Thursday, February 14, 2008

A Woman's Place

"Women belong in the House... and the Senate." -Author Unknown

While this is my latest favorite quote, I'm not sure how it fits in with frumology (the science of being frum - yes, I created this word.)

I thoroughly believe that women can be excellent members of Congress as much as any man and even have a little dream of my own about becoming a Senator one day (it sits somewhere next to my dream of being President) but whether it's okay for a
frum woman to have such ambitions "out of the house," is a question on my mind.

I don't believe that Judaism has a problem with women being leaders. Devorah the Prophetess rode out to war and no one criticizes her. I think that the issue is less about women in a position of strength and more about what they're using that strength for.

As a
frum woman I believe that being a mother is the most spiritually and physically important job that a woman could have (I'll get into the "spiritually and physically" part another time.) If a woman has children, her children need to be her priority. I think that this is true of any woman, not just a frum woman; I don't like Dr. Laura that much but I tend to agree with her opinion that if you're gonna have kids, you'd darn well better be ready to give your all for them. Though, of course, that holds true for dads just as much as moms.

However, I don't think that motherhood is the sole important job that a woman could have. I think that it's possible for a woman to have more than one mission in life. I do think that her children have to be a mother's top priority, but not all women are mothers, and not all mothers are cut out to be full-time housewives. [Please note that I didn't say "full-time mother"; I think that any person who has kids has to be a full-time parent, whether they have other jobs or not.]

So is it okay for a woman who isn't a mother or who isn't cut-out to be a full-time housewife to have ambitions out of the kitchen? I believe it is.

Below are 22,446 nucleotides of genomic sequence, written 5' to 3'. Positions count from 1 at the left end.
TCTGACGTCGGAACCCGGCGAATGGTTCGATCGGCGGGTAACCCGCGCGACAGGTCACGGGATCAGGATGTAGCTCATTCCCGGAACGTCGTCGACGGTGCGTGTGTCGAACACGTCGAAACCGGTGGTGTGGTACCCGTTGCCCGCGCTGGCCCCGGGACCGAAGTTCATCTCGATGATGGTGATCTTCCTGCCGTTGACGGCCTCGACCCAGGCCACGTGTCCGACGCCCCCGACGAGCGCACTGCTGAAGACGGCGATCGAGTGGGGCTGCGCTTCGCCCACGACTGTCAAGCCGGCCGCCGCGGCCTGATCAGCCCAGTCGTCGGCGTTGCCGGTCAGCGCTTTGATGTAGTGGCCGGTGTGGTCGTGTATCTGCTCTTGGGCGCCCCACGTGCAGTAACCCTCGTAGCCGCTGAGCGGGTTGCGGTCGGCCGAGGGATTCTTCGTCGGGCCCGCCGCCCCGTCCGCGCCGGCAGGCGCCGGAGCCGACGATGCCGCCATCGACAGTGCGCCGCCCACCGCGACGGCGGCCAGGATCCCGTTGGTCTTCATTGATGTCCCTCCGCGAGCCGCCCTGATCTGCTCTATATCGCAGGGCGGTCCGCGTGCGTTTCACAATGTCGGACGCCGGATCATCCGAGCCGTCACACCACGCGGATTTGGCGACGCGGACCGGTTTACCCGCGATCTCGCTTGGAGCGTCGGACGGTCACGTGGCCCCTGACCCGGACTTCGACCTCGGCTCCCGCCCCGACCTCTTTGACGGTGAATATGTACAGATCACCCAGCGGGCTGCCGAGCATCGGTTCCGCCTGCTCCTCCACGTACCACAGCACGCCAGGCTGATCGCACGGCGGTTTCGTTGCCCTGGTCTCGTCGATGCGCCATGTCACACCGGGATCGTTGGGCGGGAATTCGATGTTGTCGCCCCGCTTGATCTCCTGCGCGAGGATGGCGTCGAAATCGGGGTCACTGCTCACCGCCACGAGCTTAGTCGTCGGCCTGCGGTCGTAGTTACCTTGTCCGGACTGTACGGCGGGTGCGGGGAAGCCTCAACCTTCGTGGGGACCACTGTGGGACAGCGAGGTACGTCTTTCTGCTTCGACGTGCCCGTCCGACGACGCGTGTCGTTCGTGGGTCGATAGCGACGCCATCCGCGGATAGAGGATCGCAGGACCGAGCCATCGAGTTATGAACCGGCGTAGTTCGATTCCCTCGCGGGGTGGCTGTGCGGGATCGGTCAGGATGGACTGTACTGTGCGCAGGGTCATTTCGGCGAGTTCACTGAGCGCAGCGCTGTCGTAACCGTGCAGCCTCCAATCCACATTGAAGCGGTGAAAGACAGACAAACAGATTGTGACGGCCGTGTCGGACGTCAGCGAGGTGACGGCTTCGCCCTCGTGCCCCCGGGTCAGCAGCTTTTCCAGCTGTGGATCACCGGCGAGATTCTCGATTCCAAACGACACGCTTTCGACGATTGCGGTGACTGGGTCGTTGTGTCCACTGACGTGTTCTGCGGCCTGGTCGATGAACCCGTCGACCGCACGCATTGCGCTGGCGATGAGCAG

Now I can already hear
frum people shouting over me that a mother needs to be a mother, first and foremost, and I am not arguing with that. If a woman is a mother and her ambitions will hurt her children, she has to fix those ambitions so that her children aren't hurt. But first of all, that's not exclusive to women; men who are fathers also need to make sure that their careers don't impede on their ability to father their children.

Second of all, I don't think that it's an "all or nothing" situation. I think that it's possible to be an excellent mother even while having other - though not top priority - ambitions.

This is a controversial position to hold in the
frum community, but I stand by it.

I now await the criticism that I know is going to come from all the people who disagree with me... I know you're out there and I know what you're thinking. Feel free to drop me a line (those of you who have my number) or a comment (those of you to whom I'm just a random lady in cyberspace.)


  1. I think the chareidi world is more into "work to support your husband" than it is about doing all you can for your kids. Sad, right?

    1. It is sad. I don't understand that attitude at all. It doesn't even fit in with halacha.